ILLINOIS APPELLATE COURT SECOND DISTRICT REVERSED AND REMANDED.
OPINION FILED MARCH 15, 1985.
THE DEPARTMENT OF REVENUE, PLAINTIFF-APPELLANT,
THOMAS J. ANDERSON, D/B/A ANDERSON'S PHARMACY, DEFENDANT-APPELLEE.
Appeal from the Circuit Court of Lee County; the Hon. Thomas
E. Hornsby, Judge, presiding.
JUSTICE SCHNAKE DELIVERED THE OPINION OF THE COURT:
This is a consolidation of two appeals filed by the Illinois Department of Revenue against the defendant, Thomas J. Anderson, d/b/a Anderson's Pharmacy, with the second action also naming the garnishees, Ronald E. and Karen K. Lippens. Both appeals arise from the same collection action.
On March 6, 1981, the Illinois Department of Revenue filed suit under section 2 of the Retailers' Occupational Tax Act (Ill. Rev. Stat. 1979, ch. 120, par. 441) and the Municipal Retailers' Occupation Tax Act (Ill. Rev. Stat. 1979, ch. 24, par. 8-11-1), as effected by the municipality of Dixon, for unpaid taxes, penalties and accrued interest through March 31, 1981, of $38,919.07. The suit also asked for additional interest from April 1, 1981, to the date of judgment at the rate of 1% per month ($236.33 monthly). The 1% per month interest rate was the statutory rate then in effect under section 5 of the Retailers' Occupational Tax Act (Ill. Rev. Stat. 1979, ch. 120, par. 444). Effective September 17, 1981, however, the statute was amended raising the rate to 2% per month.
The trial court entered judgment for the plaintiff on October 12, 1983. This judgment included interest from April 1, 1981, to October 11, 1983, figured at the rate of 1% per month. On November 10, 1983, the plaintiff filed a motion to modify the judgment asking that the interest from October 1, 1981, to October 11, 1983, be recalculated at the amended 2% rate. The court denied the plaintiff's motion on December 28, 1983, and the plaintiff filed this appeal on December 30, 1983.
• 1, 2 We note initially that the appellee has filed no brief in this appeal; however, we believe the record and claimed errors are such that we can decide the merits without the aid of an appellee's brief. (First Capitol Mortgage Corp. v. Talandis Construction Corp. (1976), 63 Ill.2d 128.) Nor does the record of the proceedings or a certified affidavit in lieu of the transcript pursuant to Supreme Court Rule 323(c) (87 Ill.2d R. 323(c)) appear in the record on appeal. However, since this issue involves a question of law, the absence of the transcript or its substitute does not bar this court's review. Chicago City Bank & Trust Co. v. Wilson (1980), 86 Ill. App.3d 452, 454.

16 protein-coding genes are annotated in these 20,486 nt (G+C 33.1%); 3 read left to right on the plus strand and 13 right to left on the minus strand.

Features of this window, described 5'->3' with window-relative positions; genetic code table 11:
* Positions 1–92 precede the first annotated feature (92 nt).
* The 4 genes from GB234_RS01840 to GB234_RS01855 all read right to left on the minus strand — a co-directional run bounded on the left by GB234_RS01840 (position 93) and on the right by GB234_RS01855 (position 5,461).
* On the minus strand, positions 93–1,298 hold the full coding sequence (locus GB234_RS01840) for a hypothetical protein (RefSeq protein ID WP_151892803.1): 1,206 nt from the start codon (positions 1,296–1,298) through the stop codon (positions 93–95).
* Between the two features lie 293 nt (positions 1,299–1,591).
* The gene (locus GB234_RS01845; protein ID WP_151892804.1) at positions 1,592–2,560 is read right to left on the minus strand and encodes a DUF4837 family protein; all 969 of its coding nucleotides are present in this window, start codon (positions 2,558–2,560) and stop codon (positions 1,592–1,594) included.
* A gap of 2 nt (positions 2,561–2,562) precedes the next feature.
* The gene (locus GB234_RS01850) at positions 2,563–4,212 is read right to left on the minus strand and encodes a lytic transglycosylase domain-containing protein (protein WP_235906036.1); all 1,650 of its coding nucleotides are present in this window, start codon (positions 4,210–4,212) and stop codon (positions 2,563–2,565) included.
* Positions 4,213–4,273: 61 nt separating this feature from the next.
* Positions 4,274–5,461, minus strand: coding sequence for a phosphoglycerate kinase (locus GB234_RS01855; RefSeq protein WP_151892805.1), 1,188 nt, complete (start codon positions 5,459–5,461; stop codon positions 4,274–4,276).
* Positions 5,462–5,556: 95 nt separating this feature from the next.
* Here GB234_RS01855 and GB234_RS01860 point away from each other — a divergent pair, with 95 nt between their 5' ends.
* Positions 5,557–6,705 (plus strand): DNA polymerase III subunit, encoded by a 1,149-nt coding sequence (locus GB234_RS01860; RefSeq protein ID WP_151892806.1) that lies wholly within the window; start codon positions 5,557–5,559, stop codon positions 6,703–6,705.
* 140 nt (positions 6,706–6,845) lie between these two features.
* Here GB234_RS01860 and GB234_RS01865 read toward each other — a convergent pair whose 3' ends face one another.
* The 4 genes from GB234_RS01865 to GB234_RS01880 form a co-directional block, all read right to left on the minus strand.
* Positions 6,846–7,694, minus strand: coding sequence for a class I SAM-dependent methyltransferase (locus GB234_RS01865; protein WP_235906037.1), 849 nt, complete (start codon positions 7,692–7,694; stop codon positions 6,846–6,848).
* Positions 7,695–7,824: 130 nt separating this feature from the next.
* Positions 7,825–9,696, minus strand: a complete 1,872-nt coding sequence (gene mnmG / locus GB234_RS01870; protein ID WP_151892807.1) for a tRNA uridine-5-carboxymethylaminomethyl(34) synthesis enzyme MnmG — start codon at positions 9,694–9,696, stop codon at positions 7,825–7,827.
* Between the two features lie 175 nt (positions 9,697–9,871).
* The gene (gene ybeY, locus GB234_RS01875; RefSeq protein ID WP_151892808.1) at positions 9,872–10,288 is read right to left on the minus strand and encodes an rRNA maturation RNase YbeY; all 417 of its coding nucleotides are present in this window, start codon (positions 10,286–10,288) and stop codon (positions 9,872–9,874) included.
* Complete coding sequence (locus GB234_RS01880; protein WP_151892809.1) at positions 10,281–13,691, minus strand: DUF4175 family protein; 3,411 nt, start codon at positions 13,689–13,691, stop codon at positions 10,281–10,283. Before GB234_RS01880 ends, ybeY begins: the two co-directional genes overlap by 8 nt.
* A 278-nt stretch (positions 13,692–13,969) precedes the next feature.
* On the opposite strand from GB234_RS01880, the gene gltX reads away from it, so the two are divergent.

• 3 While the trial court did not state its reasons for denying the plaintiff's post-trial motion to modify, the record does indicate that the defendant objected to the motion on the basis that the plaintiff had not amended its complaint to request the increased interest and was therefore guilty of laches in asking for the increased interest after judgment had been entered. We disagree. It has been held that the fact that the complaint does not ask for interest is of no consequence since, where it is provided for by statute, it will be read into the complaint. (Madison Park Bank v. Field (1978), 64 Ill. App.3d 838, 843.) The defendant is presumed to know the law or, in this case, the change in the law. (Livingston v. Meyers (1955), 6 Ill.2d 325, 334.) Therefore, here, the fact that the plaintiff failed to amend its complaint to ask for the higher interest rate is of no consequence since the higher rate is provided for by statute.
The facts, as they relate to the second appeal, occurred after the original judgment was entered. On November 10, 1983, the plaintiff filed an affidavit of nonwage garnishment naming the Lippens as garnishees. Thereafter the Lippens filed answers to interrogatories admitting that they had a contract to purchase real estate from the defendant and his wife and that a payment of $16,140 was due on March 1, 1984. The plaintiff then filed a second affidavit for nonwage garnishment on February 22, 1984.
• 4, 5 The garnishees filed a counterclaim for interpleader on February 27, 1984, stating that they were uncertain as to whom to make the March 1 payment, and the court ordered them to deposit the payment with the clerk of the court. On March 6, 1984, the court denied the plaintiff's request for a turnover order and ordered that the money deposited be delivered to the defendant. The court reasoned that since the defendant could not have asserted a claim under the contract until March 1, 1984, when the payment was due, there was no indebtedness when the garnishment proceedings were filed. The plaintiff argues that the court erred, as a matter of law, in denying its motion for a turnover order.
We need not decide this issue since it is moot under the September 12, 1984, stipulation between the plaintiff and defendant in which the defendant has assigned all future payments under the real estate contract with the garnishees to the IRS until the judgment is satisfied. While the Attorney General concedes that the issue is moot, he asks that we decide the issue since it is a matter of public interest capable of repetition. We do not believe, however, that this case is a proper exception to the mootness doctrine, particularly since we do not have the benefit of briefs and arguments in opposition to the Attorney General's position.
For the reasons stated above, judgment of the circuit court of Lee County is reversed and the cause is remanded for a recalculation of the interest to be awarded.
Reversed and remanded.
UNVERZAGT and LINDBERG, JJ., concur.
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